From how early US brass knew the attack was coming, to the number of windows on the USS Arizona Memorial, myths abound. Which are true?
The 2,390 Americans who died in and around Pearl Harbor on December 7, 1941, weren’t just statistics. Here are the names of the fallen.
JFK in WWII
As America remembers John F. Kennedy 50 years after his assassination, we bring you two articles about the WWII service that helped put him in the White House.
JFK and PT-109
JFK and PT-59 at Choiseul
Nearly every family had empty chairs at its table. And many traditional foods were hard or impossible to get. But World War II couldn’t stop Thanksgiving.
Assembly line workers in Clintonville kept the armies rolling forward at the front.
Check out our exclusive 2013 WWII Air Shows calendar, and take your family to see real WWII aircraft in action. View it here.
Coming to PBS…
The director of a new PBS documentary tells the once-secret story of how phantom US troops, inflatable tanks, and Hollywood sound effects fooled the Wehrmacht. Read the article from our June 2013 issue, on newsstands now.
Bomb Mission No. 1
Watch B-17 Flying Fortresses go out on the first all-American bomb raid over Europe, in 1942. This time, everyone comes home…
On a torpedoed troop ship in the icy North Atlantic, four army chaplains made a heroic choice to put other men’s survival before their own.
Travel back to the 1940s and taste the bittersweet experience of wartime Christmas at the front and on the American home front.
It was time to elect a president who could lead America through dark days of global war. If anyone could do it, it was Franklin Roosevelt. He had gotten the nation through the Depression and the war’s onset. But FDR had a secret: he was dying.
From high above Allied shipping lanes, the Battle of the Atlantic often didn’t look like much. But the airmen who snapped these photos from warplanes and blimps knew they were engaged in a deadly game of cat and mouse with unseen German U-boats.
Arriving just in time for World War II, two American guns shared a name and a critical role in victory: the M1 Garand rifle and the M1 carbine.
Major Dick Winters
Sixty-eight years after D-Day, a new Normandy leadership monument honors Major Dick Winters, American hero. Download a pdf of the article on Winters that appeared in our June 2011 issue.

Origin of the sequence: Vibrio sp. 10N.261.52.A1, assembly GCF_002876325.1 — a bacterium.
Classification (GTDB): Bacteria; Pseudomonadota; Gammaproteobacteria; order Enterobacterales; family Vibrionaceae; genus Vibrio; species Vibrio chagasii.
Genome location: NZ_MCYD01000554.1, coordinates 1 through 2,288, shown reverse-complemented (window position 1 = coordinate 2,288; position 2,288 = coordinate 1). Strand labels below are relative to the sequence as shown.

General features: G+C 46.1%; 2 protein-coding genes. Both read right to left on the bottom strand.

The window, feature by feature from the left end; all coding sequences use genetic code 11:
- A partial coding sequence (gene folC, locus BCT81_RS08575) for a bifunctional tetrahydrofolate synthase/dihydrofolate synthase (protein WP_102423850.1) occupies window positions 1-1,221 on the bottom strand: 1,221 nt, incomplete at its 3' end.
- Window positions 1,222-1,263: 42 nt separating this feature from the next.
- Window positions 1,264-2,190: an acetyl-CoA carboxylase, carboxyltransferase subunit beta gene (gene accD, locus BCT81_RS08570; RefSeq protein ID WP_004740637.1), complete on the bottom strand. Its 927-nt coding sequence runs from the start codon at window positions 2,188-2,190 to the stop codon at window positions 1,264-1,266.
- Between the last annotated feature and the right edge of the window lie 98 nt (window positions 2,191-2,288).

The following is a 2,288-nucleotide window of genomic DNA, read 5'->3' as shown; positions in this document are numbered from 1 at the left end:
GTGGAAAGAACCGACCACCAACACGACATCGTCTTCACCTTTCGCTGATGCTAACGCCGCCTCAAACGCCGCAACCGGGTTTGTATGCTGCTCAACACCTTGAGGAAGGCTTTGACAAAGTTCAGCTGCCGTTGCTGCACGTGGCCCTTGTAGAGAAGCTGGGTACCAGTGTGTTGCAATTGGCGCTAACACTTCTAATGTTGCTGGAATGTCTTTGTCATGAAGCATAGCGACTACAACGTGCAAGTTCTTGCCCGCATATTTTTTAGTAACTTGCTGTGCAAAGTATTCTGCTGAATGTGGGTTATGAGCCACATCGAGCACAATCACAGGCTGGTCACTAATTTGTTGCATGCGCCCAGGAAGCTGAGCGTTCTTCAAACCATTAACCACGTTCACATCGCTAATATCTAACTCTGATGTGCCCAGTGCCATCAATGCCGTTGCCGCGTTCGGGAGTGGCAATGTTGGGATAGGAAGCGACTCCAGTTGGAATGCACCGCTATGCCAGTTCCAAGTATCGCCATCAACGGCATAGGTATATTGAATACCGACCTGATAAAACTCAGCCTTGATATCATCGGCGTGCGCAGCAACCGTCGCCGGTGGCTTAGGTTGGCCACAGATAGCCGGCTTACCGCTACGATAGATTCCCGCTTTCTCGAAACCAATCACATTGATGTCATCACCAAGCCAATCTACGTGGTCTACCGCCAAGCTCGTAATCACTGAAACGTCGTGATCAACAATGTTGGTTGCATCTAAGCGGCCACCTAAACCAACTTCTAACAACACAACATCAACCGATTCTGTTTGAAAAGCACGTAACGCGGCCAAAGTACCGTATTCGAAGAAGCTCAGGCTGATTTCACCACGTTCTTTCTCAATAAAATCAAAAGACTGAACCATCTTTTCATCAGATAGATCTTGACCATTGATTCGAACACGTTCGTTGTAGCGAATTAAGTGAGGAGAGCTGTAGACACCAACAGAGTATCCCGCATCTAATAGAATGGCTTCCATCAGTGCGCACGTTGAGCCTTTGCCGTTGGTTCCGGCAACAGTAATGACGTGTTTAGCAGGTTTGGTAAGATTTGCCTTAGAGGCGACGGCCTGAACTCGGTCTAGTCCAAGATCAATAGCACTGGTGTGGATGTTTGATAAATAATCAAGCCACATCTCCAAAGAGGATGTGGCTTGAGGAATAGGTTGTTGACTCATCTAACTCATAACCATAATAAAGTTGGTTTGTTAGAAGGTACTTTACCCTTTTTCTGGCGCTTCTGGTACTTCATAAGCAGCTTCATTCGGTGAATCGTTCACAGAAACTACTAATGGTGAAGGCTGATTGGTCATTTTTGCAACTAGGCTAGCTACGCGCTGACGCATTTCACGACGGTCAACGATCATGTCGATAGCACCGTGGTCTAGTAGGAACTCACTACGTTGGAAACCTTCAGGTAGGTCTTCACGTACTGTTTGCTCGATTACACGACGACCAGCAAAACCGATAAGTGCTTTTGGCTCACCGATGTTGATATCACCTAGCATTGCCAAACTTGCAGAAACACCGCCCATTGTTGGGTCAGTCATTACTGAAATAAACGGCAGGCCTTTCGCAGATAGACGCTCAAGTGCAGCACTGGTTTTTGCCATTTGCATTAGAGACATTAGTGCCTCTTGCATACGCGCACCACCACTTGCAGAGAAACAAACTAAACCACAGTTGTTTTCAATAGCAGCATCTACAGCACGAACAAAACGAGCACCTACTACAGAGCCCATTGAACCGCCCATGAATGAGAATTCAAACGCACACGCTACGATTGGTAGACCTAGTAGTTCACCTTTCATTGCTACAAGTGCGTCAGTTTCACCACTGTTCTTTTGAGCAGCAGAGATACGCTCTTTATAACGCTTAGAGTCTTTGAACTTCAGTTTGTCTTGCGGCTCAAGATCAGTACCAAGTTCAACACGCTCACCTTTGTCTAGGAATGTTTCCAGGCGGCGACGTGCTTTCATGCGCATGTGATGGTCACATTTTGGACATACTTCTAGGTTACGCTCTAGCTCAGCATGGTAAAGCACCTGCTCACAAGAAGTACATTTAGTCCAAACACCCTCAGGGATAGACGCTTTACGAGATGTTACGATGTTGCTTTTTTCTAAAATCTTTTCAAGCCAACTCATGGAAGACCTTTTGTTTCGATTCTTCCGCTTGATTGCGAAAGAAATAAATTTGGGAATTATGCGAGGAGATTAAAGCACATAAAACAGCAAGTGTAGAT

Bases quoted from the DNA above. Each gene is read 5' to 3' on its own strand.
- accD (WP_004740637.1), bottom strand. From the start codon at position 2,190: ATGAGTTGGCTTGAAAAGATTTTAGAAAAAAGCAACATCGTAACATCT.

The mid-1942 clashes in the Coral Sea and at Midway were the world’s first fights between aircraft carriers. Plenty of photos were taken to remember them by.
Thousands of women spent the early 1940s working in government offices in Washington, DC, getting vital information into the right hands to keep the war machine running.
After surviving the Pearl Harbor raid unscathed, US aircraft carriers lead the counterattack against the Japanese. Things went well. But not everything.
New recuits got an occasional fatherly pat on the back, but being indoctrinated into the military was hardly a family picnic at the park. There was exercise and long marches and drilling. And more exercise.
US Army Rangers and Filipino guerrillas free hundreds of ill and starving Allied captives from the Japanese Cabanatuan prison camp on Luzon in early 1945.
Rooting out pockets of Nazis one by one, American troops and tanks rolled steadily across the Rhine and on to victory in Europe. On May 8, 1945, the Germans officially surrendered and the celebration began.
There was no escaping the world war, and America’s intercity bus company changed with it like everything else did–while peering through a rose-colored windshield at the promising postwar future on the horizon.
Frank Buckles, the last surviving American veteran of World War I and a prisoner of the Japanese during World War II, died on February 27, 2011, at age 110. Read what he told us in 2009.
Mickey Mouse, Donald Duck, and an army of their kindred cartoons join the war effort at home and overseas.
The Screen Actors Guild just gave Ernest Borgnine its Lifetime Achievement award. Here at America in WWII, we’re as interested in his navy service as in his acting career, so our editor asked him about it. Read the interview from our recent special issue Stars in WWII.
Our GIs went to war well supplied with weapons and clothing—and chocolate!
Remembering Pearl harbor
For 69 years, drops of oil have seeped from the wreckage of the USS Arizona, black tears for the 1,177 US sailors killed by the Japanese planes that bombed the battleship to the bottom of Pearl Harbor on December 7, 1941.
”’GI” Joe Razes and more than 1,000 other reenactors march into Pennsylvania’s Fort Indiantown Gap to re-create the winter of 1944-1945 fight in the Ardennes forest.
Pearl Harbor wasn’t the only target left in flames when imperial Japan seized power in Asia and the South Pacific in December 1941.
Across Europe, Asia, and the Pacific, America’s victorious GIs pack up, tear down, and head home to restart their lives—and their country.
65 years ago
It was the end. It was the beginning. It was hope. At home and around the world, Americans celebrated like never before.
65 years ago
the Bomb is born
On a test site in Alamogordo, New Mexico, on July 16, 1945, men of science and men of war watched the world change forever when they witnessed the first explosion of an atomic bomb. The blast begins about 8:50 in this cut of US government footage.
Americans cut loose around the world as they learn of Japan’s surrender and start the countdown to a new life and a brighter future.